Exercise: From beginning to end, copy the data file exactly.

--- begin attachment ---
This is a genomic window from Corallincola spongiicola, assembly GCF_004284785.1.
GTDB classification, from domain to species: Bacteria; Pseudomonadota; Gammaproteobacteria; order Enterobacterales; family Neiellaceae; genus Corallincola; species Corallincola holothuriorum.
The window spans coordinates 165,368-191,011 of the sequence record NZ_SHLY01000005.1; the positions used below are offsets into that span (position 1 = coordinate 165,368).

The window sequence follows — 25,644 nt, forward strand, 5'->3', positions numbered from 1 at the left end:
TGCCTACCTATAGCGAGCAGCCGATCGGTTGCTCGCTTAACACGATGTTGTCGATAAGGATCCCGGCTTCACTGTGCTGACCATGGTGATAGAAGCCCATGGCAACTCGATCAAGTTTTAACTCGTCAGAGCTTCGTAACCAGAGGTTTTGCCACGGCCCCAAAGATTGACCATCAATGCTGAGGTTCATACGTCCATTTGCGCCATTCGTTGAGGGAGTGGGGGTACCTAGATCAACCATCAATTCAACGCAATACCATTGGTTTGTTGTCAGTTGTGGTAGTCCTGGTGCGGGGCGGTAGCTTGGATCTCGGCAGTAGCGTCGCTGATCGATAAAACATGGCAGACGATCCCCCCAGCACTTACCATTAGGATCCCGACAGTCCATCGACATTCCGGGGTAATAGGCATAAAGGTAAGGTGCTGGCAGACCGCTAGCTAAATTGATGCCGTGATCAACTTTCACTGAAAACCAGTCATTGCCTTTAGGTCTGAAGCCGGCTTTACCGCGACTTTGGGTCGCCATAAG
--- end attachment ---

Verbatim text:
This is a genomic window from Corallincola spongiicola, assembly GCF_004284785.1.
GTDB classification, from domain to species: Bacteria; Pseudomonadota; Gammaproteobacteria; order Enterobacterales; family Neiellaceae; genus Corallincola; species Corallincola holothuriorum.
The window spans coordinates 165,368-191,011 of the sequence record NZ_SHLY01000005.1; the positions used below are offsets into that span (position 1 = coordinate 165,368).

The window sequence follows — 25,644 nt, forward strand, 5'->3', positions numbered from 1 at the left end:
TGCCTACCTATAGCGAGCAGCCGATCGGTTGCTCGCTTAACACGATGTTGTCGATAAGGATCCCGGCTTCACTGTGCTGACCATGGTGATAGAAGCCCATGGCAACTCGATCAAGTTTTAACTCGTCAGAGCTTCGTAACCAGAGGTTTTGCCACGGCCCCAAAGATTGACCATCAATGCTGAGGTTCATACGTCCATTTGCGCCATTCGTTGAGGGAGTGGGGGTACCTAGATCAACCATCAATTCAACGCAATACCATTGGTTTGTTGTCAGTTGTGGTAGTCCTGGTGCGGGGCGGTAGCTTGGATCTCGGCAGTAGCGTCGCTGATCGATAAAACATGGCAGACGATCCCCCCAGCACTTACCATTAGGATCCCGACAGTCCATCGACATTCCGGGGTAATAGGCATAAAGGTAAGGTGCTGGCAGACCGCTAGCTAAATTGATGCCGTGATCAACTTTCACTGAAAACCAGTCATTGCCTTTAGGTCTGAAGCCGGCTTTACCGCGACTTTGGGTCGCCATAAG